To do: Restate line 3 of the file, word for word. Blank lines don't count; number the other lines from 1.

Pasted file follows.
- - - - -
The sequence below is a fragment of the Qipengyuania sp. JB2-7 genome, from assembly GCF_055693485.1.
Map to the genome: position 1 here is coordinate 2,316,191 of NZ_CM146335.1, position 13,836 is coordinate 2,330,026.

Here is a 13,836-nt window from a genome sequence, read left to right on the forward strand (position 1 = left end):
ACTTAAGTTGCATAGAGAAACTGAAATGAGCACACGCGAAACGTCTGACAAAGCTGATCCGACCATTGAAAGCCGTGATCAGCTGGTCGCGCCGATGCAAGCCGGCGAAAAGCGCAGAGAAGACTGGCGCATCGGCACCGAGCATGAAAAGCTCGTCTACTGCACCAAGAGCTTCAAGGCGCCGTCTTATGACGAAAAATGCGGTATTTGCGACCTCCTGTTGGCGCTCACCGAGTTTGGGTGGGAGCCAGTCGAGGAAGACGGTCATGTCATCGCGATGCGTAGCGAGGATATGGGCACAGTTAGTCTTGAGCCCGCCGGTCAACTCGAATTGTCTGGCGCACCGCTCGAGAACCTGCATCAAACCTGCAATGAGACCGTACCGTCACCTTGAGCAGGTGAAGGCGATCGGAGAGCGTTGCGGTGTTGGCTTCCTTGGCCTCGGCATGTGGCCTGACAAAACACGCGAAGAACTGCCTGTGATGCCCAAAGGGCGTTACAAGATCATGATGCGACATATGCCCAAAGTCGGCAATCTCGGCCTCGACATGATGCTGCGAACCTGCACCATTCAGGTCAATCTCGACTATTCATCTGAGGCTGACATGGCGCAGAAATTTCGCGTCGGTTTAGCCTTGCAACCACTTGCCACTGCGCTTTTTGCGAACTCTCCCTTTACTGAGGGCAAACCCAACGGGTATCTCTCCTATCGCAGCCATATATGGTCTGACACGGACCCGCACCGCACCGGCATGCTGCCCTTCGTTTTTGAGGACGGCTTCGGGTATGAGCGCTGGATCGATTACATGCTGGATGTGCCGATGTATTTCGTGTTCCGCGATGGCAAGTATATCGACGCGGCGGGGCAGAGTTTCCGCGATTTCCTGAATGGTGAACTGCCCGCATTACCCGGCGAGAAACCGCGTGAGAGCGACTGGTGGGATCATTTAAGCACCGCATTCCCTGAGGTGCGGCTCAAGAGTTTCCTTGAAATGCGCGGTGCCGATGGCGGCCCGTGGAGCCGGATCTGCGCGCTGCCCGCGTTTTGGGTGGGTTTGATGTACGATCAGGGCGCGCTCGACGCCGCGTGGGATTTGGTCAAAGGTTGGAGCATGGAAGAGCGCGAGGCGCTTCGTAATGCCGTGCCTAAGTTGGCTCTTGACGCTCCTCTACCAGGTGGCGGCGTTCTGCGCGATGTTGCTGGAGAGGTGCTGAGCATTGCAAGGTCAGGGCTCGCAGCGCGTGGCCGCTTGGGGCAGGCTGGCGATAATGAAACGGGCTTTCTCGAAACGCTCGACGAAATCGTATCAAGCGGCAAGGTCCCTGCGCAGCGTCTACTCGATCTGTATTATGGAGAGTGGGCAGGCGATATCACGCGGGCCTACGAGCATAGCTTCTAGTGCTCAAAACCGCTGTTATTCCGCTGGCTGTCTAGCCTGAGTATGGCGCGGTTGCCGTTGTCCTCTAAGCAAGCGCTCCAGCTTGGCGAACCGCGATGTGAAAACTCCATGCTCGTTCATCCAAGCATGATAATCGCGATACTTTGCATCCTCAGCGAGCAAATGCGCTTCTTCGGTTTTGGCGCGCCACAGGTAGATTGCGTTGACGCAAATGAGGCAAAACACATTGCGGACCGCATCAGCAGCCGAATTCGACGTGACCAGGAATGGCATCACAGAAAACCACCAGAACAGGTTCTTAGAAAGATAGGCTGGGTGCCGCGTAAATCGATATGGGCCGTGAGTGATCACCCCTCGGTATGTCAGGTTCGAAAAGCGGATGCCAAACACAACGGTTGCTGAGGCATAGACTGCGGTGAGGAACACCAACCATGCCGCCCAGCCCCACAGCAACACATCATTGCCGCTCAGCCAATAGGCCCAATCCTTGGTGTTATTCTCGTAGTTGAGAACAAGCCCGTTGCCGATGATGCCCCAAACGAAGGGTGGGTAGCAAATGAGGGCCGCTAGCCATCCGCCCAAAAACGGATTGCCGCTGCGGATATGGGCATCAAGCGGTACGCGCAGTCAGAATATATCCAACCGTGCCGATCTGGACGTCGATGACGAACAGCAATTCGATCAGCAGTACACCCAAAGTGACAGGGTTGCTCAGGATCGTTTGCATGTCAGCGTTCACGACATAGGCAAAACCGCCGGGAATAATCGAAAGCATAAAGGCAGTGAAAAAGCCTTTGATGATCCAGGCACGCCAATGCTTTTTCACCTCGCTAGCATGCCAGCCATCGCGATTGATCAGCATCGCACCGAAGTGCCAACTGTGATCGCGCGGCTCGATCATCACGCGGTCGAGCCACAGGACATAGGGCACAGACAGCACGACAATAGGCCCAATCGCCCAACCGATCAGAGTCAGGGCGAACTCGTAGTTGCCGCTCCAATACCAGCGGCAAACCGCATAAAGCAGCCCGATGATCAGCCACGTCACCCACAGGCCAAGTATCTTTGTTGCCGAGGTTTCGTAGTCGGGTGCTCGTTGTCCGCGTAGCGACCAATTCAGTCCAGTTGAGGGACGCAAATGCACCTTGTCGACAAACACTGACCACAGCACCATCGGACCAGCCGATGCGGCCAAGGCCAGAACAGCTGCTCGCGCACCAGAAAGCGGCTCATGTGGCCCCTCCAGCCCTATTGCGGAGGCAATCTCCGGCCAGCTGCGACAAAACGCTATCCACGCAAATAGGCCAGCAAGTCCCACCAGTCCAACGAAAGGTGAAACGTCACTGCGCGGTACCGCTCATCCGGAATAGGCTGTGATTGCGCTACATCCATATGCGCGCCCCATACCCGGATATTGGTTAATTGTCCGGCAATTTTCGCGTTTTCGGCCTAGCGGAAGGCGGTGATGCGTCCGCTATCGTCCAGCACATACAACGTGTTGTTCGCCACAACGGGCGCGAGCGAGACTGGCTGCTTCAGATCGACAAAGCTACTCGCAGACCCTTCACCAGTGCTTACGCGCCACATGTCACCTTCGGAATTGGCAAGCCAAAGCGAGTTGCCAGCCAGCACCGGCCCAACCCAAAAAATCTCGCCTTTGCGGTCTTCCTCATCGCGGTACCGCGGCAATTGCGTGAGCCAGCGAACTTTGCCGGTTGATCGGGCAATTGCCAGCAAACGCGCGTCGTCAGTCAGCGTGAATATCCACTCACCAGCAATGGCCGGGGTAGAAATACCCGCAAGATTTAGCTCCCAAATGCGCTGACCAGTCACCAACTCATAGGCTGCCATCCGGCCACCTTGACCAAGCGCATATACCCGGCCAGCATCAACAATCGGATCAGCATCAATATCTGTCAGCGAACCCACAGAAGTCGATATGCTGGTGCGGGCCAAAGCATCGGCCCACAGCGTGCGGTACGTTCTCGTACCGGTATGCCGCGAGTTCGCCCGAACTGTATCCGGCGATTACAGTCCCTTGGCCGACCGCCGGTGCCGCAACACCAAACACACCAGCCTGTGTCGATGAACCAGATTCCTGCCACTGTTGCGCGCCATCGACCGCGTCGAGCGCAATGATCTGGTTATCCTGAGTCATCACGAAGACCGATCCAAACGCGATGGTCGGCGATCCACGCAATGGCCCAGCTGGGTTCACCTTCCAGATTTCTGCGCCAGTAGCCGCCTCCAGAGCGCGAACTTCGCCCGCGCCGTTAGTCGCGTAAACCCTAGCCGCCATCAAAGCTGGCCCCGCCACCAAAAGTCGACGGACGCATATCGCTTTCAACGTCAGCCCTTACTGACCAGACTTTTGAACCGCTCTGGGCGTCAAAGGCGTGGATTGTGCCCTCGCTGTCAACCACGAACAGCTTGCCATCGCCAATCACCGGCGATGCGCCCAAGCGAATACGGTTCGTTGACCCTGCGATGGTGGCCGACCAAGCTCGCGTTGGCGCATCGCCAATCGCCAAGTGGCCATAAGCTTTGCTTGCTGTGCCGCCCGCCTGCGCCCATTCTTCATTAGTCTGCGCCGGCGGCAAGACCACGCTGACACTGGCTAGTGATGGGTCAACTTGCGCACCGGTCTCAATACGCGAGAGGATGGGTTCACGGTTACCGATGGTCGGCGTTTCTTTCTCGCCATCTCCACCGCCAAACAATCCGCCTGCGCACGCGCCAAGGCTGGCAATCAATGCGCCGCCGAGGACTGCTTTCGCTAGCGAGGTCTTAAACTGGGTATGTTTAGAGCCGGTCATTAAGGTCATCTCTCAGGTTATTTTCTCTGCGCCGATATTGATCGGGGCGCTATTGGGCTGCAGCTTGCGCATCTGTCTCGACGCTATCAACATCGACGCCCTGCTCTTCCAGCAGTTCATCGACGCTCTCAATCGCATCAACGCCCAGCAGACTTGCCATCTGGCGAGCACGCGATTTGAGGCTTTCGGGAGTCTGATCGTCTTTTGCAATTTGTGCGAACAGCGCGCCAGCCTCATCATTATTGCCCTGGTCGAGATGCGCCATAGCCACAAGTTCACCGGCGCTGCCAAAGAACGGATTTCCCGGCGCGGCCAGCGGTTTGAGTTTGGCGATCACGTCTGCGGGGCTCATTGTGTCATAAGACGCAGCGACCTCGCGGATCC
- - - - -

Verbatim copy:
Here is a 13,836-nt window from a genome sequence, read left to right on the forward strand (position 1 = left end):